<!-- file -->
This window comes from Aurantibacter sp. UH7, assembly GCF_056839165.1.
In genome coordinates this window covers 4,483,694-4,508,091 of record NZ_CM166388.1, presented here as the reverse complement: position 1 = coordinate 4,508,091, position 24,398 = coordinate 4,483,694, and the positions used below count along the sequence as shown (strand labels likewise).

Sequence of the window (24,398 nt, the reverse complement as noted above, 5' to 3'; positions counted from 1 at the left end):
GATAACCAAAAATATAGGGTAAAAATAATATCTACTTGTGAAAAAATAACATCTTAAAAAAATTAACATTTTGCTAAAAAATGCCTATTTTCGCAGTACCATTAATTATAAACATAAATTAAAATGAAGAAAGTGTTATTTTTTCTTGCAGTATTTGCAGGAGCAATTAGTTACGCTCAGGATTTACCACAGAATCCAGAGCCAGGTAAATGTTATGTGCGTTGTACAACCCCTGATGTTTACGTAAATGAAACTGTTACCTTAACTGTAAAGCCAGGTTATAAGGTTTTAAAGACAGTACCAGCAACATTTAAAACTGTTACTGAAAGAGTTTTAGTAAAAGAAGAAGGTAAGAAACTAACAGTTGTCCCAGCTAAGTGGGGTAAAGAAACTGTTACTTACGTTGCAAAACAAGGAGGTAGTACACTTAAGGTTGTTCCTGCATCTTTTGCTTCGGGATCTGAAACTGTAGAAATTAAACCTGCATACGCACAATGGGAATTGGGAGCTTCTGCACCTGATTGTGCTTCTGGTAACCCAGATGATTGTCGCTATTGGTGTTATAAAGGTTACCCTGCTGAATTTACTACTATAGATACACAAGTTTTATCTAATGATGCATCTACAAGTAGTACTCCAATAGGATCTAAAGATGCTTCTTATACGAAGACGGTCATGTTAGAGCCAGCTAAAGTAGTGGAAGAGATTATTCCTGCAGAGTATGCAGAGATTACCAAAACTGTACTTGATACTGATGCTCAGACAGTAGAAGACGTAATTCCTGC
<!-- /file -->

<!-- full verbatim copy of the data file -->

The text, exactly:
This window comes from Aurantibacter sp. UH7, assembly GCF_056839165.1.
In genome coordinates this window covers 4,483,694-4,508,091 of record NZ_CM166388.1, presented here as the reverse complement: position 1 = coordinate 4,508,091, position 24,398 = coordinate 4,483,694, and the positions used below count along the sequence as shown (strand labels likewise).

Sequence of the window (24,398 nt, the reverse complement as noted above, 5' to 3'; positions counted from 1 at the left end):
GATAACCAAAAATATAGGGTAAAAATAATATCTACTTGTGAAAAAATAACATCTTAAAAAAATTAACATTTTGCTAAAAAATGCCTATTTTCGCAGTACCATTAATTATAAACATAAATTAAAATGAAGAAAGTGTTATTTTTTCTTGCAGTATTTGCAGGAGCAATTAGTTACGCTCAGGATTTACCACAGAATCCAGAGCCAGGTAAATGTTATGTGCGTTGTACAACCCCTGATGTTTACGTAAATGAAACTGTTACCTTAACTGTAAAGCCAGGTTATAAGGTTTTAAAGACAGTACCAGCAACATTTAAAACTGTTACTGAAAGAGTTTTAGTAAAAGAAGAAGGTAAGAAACTAACAGTTGTCCCAGCTAAGTGGGGTAAAGAAACTGTTACTTACGTTGCAAAACAAGGAGGTAGTACACTTAAGGTTGTTCCTGCATCTTTTGCTTCGGGATCTGAAACTGTAGAAATTAAACCTGCATACGCACAATGGGAATTGGGAGCTTCTGCACCTGATTGTGCTTCTGGTAACCCAGATGATTGTCGCTATTGGTGTTATAAAGGTTACCCTGCTGAATTTACTACTATAGATACACAAGTTTTATCTAATGATGCATCTACAAGTAGTACTCCAATAGGATCTAAAGATGCTTCTTATACGAAGACGGTCATGTTAGAGCCAGCTAAAGTAGTGGAAGAGATTATTCCTGCAGAGTATGCAGAGATTACCAAAACTGTACTTGATACTGATGCTCAGACAGTAGAAGACGTAATTCCTGC